- Do not leave experiments, which needed constant attention, for eg. Boiling of organic solvents and hazardous / poisonous chemicals / reagents.
- Inform the House – Keeping boy of the possible dangers arising out of the handling of any chemicals remaining in the glassware being taken for washing.
- All the laboratory persons are prohibited from carrying unauthorized experiments.
- Do not use mouth suction for filling of pipettes irrespective of the solvent involved.
5.9 Housekeeping and Tidiness:
- Always keep the surrounding working area clean and tidy, as this will encourage you to work in methodical and orderly manner.
- Ensure that all the passageways, Exits, Fire Fighting Equipment and other Emergency Aids like First Aid Kit are kept free from obstructions such as Boxes and Bottles.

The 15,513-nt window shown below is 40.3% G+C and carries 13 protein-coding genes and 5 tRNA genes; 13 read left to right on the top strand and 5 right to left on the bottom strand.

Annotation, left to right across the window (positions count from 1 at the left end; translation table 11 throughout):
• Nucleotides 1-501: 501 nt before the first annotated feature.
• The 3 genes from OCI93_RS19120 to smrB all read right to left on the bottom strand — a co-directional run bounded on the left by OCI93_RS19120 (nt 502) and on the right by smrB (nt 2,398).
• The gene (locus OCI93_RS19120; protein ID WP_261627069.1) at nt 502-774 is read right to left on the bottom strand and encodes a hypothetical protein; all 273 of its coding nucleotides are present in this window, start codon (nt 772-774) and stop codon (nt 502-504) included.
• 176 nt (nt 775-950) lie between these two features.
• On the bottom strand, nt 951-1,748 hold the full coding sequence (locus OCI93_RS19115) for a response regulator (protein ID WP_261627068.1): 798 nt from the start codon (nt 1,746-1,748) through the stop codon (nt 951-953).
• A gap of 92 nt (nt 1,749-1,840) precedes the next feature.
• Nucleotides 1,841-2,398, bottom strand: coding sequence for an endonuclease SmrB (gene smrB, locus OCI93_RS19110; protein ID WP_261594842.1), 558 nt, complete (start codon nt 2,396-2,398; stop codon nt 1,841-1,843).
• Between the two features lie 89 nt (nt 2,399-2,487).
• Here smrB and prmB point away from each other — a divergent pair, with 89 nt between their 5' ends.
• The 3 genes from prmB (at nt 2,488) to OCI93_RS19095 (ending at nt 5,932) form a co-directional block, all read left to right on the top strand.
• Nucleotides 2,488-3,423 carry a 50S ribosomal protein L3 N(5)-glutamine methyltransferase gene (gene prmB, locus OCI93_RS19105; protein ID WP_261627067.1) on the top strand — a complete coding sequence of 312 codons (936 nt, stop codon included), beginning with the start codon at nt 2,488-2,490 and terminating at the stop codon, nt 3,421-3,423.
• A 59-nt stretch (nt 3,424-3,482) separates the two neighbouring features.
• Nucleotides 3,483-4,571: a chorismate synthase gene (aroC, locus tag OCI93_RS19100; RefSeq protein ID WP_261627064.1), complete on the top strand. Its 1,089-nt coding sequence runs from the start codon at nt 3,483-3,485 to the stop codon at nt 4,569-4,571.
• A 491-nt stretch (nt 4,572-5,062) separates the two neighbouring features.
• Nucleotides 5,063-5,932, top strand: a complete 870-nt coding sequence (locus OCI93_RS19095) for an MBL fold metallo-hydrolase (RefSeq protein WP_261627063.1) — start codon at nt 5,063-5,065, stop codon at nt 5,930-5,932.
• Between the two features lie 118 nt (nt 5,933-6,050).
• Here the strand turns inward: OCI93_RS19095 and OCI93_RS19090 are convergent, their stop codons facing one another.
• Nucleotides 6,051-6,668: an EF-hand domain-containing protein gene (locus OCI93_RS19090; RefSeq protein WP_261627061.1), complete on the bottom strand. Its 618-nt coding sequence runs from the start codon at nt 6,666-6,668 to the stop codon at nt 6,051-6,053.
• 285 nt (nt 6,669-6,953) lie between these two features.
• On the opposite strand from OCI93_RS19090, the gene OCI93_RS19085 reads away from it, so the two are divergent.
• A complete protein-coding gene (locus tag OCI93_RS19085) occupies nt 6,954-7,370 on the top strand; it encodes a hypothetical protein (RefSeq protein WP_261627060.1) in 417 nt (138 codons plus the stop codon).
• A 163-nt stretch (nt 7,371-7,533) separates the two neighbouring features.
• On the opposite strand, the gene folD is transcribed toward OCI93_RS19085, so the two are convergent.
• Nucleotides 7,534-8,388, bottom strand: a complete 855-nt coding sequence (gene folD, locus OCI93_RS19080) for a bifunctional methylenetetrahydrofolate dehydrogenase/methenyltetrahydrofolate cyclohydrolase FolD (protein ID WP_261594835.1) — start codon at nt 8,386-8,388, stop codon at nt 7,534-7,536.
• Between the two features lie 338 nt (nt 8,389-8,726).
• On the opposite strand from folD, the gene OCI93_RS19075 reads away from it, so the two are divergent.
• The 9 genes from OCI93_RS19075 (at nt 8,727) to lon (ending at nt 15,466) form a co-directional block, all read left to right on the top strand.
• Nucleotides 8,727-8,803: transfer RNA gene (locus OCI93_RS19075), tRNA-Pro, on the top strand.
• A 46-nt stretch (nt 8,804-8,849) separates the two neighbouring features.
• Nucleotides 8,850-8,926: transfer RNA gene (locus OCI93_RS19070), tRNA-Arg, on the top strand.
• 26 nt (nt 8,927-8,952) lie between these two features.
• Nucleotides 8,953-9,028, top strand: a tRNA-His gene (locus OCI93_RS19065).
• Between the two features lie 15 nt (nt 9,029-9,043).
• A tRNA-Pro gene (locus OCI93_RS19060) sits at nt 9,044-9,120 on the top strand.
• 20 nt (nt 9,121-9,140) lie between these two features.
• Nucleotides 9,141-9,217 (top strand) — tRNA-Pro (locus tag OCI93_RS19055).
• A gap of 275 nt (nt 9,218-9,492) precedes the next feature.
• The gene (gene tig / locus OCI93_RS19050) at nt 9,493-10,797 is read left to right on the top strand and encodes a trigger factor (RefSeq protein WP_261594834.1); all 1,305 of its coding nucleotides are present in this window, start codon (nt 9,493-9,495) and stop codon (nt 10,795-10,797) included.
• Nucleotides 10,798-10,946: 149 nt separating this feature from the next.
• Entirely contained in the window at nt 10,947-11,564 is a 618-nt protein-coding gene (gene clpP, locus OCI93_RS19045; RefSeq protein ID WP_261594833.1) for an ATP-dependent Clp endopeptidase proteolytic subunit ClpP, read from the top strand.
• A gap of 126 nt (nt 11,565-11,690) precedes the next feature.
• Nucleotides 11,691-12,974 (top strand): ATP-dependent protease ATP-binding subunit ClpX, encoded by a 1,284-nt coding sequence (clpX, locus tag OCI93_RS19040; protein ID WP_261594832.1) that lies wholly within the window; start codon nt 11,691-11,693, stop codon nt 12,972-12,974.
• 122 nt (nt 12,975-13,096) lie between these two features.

- Any liquid spilled on the floor should be mopped up with due consideration to necessary precautions.
- Spilled acids must be contained, absorbed by absorbing pads. Collect the contaminated pads in poly bag & stick label as “Hazardous Waste”. Then moping of the area by water / disinfectant solution.
- Oil must be covered with sawdust before sweeping up.
- Ensure that the splinters of broken glassware are removed properly and placed in dedicated bins.
- All the equipment and reagents should be returned to their proper places after use and not left to clutter up the bench.
5.10 Emergency procedure:
- Every employee working in the laboratory should ensure the location of all the Exits and Fire Escapes, which is easy to access.
- All the employee should also know the location of Fire Fighting Devices and make sure that they know basic concept of firefighting devices about how to operate. Proper authorities should carry out the checking of such devices at a regular intervals and this process shall be documented.